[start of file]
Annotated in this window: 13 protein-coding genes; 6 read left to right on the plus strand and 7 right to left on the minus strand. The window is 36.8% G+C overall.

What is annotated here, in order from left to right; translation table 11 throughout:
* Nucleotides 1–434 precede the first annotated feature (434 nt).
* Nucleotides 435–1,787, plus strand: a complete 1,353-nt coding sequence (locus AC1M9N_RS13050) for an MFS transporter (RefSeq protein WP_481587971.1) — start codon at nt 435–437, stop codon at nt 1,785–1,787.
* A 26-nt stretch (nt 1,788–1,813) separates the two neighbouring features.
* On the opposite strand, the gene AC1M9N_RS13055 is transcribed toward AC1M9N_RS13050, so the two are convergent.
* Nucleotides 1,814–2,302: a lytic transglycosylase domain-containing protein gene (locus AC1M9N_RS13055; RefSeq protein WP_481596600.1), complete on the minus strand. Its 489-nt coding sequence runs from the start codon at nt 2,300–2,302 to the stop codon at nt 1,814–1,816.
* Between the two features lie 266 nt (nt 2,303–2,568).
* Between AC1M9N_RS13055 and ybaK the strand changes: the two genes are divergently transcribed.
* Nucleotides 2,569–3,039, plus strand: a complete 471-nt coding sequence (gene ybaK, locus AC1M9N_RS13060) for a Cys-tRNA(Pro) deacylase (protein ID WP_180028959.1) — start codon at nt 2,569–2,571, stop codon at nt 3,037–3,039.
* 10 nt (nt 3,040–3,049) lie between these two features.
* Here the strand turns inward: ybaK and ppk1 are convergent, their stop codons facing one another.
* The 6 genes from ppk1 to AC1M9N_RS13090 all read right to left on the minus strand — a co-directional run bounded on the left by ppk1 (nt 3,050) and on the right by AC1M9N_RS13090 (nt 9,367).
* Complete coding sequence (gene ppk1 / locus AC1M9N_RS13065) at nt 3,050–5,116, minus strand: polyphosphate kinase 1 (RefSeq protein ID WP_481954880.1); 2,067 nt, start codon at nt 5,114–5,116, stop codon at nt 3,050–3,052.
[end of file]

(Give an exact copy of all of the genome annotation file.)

Annotated in this window: 13 protein-coding genes; 6 read left to right on the plus strand and 7 right to left on the minus strand. The window is 36.8% G+C overall.

What is annotated here, in order from left to right; translation table 11 throughout:
* Nucleotides 1–434 precede the first annotated feature (434 nt).
* Nucleotides 435–1,787, plus strand: a complete 1,353-nt coding sequence (locus AC1M9N_RS13050) for an MFS transporter (RefSeq protein WP_481587971.1) — start codon at nt 435–437, stop codon at nt 1,785–1,787.
* A 26-nt stretch (nt 1,788–1,813) separates the two neighbouring features.
* On the opposite strand, the gene AC1M9N_RS13055 is transcribed toward AC1M9N_RS13050, so the two are convergent.
* Nucleotides 1,814–2,302: a lytic transglycosylase domain-containing protein gene (locus AC1M9N_RS13055; RefSeq protein WP_481596600.1), complete on the minus strand. Its 489-nt coding sequence runs from the start codon at nt 2,300–2,302 to the stop codon at nt 1,814–1,816.
* Between the two features lie 266 nt (nt 2,303–2,568).
* Between AC1M9N_RS13055 and ybaK the strand changes: the two genes are divergently transcribed.
* Nucleotides 2,569–3,039, plus strand: a complete 471-nt coding sequence (gene ybaK, locus AC1M9N_RS13060) for a Cys-tRNA(Pro) deacylase (protein ID WP_180028959.1) — start codon at nt 2,569–2,571, stop codon at nt 3,037–3,039.
* 10 nt (nt 3,040–3,049) lie between these two features.
* Here the strand turns inward: ybaK and ppk1 are convergent, their stop codons facing one another.
* The 6 genes from ppk1 to AC1M9N_RS13090 all read right to left on the minus strand — a co-directional run bounded on the left by ppk1 (nt 3,050) and on the right by AC1M9N_RS13090 (nt 9,367).
* Complete coding sequence (gene ppk1 / locus AC1M9N_RS13065) at nt 3,050–5,116, minus strand: polyphosphate kinase 1 (RefSeq protein ID WP_481954880.1); 2,067 nt, start codon at nt 5,114–5,116, stop codon at nt 3,050–3,052.